Half of Trump's Post-Election Appointees Have Personal Connections to Him

As Donald Trump's refusal to concede persists nearly two months after Election Day, the sitting president has released a rush of new appointments in recent weeks, primarily to career civil service positions.

Concerned critics noted an apparent bias, on Trump's part, in selecting individuals favored by him and his administration.

Of more than 200 appointments issued since November 3, a review of them by Newsweek indicated roughly half hold personal connections to Trump, as donors, friends, political allies, lobbyists, administration and campaign personnel, and other professionals who built careers outside of politics and have written articles, published books or otherwise voiced public support for his presidency.

Trump is not the first president to appoint Cabinet members to career positions, which usually allows them to remain in Washington after a new president is inaugurated, during the final months and weeks of his term. The trend is part of a wider practice called "burrowing," and it often plays out as a president prepares to leave office, albeit to varying degrees.

An article published in New York University Law Review's May 2003 issue examined the volume of political appointees transferred to career civil service positions during the latter years of past presidential administrations. Citing records archived by the U.S. Government Accountability Office, it identified approximately 100 of these transfers during the final two years of Bill Clinton's presidency, 160 during the final two years of George H.W. Bush's presidency, and 110 during the final two years of Ronald Reagan's presidency.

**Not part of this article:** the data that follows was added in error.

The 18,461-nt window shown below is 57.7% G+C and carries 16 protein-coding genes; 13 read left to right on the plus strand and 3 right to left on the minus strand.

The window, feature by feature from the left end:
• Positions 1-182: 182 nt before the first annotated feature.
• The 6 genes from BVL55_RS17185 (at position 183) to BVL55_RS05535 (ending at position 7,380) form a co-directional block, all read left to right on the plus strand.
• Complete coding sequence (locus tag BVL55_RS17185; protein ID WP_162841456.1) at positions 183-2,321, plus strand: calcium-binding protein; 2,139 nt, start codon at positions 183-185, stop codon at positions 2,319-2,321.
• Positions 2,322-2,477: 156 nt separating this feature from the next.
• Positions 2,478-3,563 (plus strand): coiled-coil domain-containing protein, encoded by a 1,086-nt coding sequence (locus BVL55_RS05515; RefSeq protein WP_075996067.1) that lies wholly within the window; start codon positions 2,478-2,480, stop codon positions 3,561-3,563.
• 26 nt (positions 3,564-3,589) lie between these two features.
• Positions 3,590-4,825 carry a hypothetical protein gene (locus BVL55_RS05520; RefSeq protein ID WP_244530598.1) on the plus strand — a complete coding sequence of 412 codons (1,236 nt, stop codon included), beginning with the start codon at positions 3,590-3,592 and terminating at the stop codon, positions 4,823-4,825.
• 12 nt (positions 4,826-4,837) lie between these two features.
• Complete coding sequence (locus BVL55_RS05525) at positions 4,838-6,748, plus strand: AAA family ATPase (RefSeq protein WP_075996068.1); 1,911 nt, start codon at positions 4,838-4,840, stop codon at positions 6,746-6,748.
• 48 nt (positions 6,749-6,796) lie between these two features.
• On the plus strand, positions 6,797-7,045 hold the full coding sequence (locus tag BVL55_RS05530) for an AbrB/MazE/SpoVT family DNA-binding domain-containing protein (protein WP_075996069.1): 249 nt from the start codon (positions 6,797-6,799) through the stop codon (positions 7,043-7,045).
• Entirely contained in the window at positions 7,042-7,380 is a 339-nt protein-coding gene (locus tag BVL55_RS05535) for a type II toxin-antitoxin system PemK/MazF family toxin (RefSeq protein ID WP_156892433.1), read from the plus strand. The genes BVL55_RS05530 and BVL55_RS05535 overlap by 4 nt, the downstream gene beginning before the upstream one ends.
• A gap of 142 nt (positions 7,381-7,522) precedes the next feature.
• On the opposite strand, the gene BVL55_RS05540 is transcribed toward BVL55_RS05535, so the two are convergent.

Donald Trump, 2020 Election
More than 100 of Donald Trump's recent appointees have personal connections to him. The group includes prominent donors, current and former administration members, campaign personnel and other outspoken supporters of his presidency. Here, Trump greets visitors as he departs the White House, on December 12, 2020 in Washington, DC. Al Drago/Getty

The number of appointees named under Trump generally equates to those named under other recent presidents, according to ProPublica, and his timing is not unprecedented, either. Former President Barack Obama, for example, appointed senior adviser Valerie Jarrett and national security adviser Susan Rice to serve on the Kennedy Center's Board of Trustees days before the 2017 inauguration. However, the extent to which Trump's picks reflect personal allegiances, as well as financial and ideological ties, is unique.

Paul Light, a New York University professor with a research background that covers bureaucracy, government reform and appointment processes, told the Associated Press earlier this month that it is customary for presidents to declare appointees for civil service roles ahead of a transition.

"But nobody does these things with more politicization than Trump," Light said, adding, "This is all favors repaid and favors earned."

The White House shared a list of 42 intended Trump appointees on Tuesday, many of whom are personal allies to the president. A handful, like Richard Grenell and Hope Hicks, previously held other roles within the administration. Trump's latest appointments primarily filled oversight positions at national establishments governing arts, culture, history and education.